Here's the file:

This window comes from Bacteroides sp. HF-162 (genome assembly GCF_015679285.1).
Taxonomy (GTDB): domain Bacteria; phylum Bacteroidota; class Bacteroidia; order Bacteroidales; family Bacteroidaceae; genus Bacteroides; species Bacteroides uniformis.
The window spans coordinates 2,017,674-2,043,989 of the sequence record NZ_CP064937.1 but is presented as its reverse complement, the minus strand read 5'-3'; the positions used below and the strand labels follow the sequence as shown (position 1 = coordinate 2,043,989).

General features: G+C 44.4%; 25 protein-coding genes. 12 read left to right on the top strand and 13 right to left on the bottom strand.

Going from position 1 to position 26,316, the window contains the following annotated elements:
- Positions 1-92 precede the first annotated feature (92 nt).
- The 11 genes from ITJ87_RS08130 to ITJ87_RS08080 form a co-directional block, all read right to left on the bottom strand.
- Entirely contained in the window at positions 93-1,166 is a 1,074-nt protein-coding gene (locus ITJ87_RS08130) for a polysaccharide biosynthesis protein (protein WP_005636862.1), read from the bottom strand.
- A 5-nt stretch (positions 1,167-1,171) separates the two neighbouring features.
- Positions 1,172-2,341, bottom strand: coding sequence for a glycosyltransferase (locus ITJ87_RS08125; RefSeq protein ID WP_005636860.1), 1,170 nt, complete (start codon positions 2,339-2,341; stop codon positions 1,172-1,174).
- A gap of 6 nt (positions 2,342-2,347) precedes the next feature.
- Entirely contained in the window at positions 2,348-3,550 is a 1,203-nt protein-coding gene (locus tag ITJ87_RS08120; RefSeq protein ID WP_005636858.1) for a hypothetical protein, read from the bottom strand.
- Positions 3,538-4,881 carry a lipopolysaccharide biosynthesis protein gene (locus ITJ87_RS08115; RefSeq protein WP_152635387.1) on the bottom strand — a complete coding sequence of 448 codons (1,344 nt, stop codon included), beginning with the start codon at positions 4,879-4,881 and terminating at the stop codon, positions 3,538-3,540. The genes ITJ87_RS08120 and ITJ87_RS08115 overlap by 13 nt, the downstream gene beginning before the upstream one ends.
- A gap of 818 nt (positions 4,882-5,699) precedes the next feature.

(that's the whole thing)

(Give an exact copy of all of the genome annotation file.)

This window comes from Bacteroides sp. HF-162 (genome assembly GCF_015679285.1).
Taxonomy (GTDB): domain Bacteria; phylum Bacteroidota; class Bacteroidia; order Bacteroidales; family Bacteroidaceae; genus Bacteroides; species Bacteroides uniformis.
The window spans coordinates 2,017,674-2,043,989 of the sequence record NZ_CP064937.1 but is presented as its reverse complement, the minus strand read 5'-3'; the positions used below and the strand labels follow the sequence as shown (position 1 = coordinate 2,043,989).

General features: G+C 44.4%; 25 protein-coding genes. 12 read left to right on the top strand and 13 right to left on the bottom strand.

Going from position 1 to position 26,316, the window contains the following annotated elements:
- Positions 1-92 precede the first annotated feature (92 nt).
- The 11 genes from ITJ87_RS08130 to ITJ87_RS08080 form a co-directional block, all read right to left on the bottom strand.
- Entirely contained in the window at positions 93-1,166 is a 1,074-nt protein-coding gene (locus ITJ87_RS08130) for a polysaccharide biosynthesis protein (protein WP_005636862.1), read from the bottom strand.
- A 5-nt stretch (positions 1,167-1,171) separates the two neighbouring features.
- Positions 1,172-2,341, bottom strand: coding sequence for a glycosyltransferase (locus ITJ87_RS08125; RefSeq protein ID WP_005636860.1), 1,170 nt, complete (start codon positions 2,339-2,341; stop codon positions 1,172-1,174).
- A gap of 6 nt (positions 2,342-2,347) precedes the next feature.
- Entirely contained in the window at positions 2,348-3,550 is a 1,203-nt protein-coding gene (locus tag ITJ87_RS08120; RefSeq protein ID WP_005636858.1) for a hypothetical protein, read from the bottom strand.
- Positions 3,538-4,881 carry a lipopolysaccharide biosynthesis protein gene (locus ITJ87_RS08115; RefSeq protein WP_152635387.1) on the bottom strand — a complete coding sequence of 448 codons (1,344 nt, stop codon included), beginning with the start codon at positions 4,879-4,881 and terminating at the stop codon, positions 3,538-3,540. The genes ITJ87_RS08120 and ITJ87_RS08115 overlap by 13 nt, the downstream gene beginning before the upstream one ends.
- A gap of 818 nt (positions 4,882-5,699) precedes the next feature.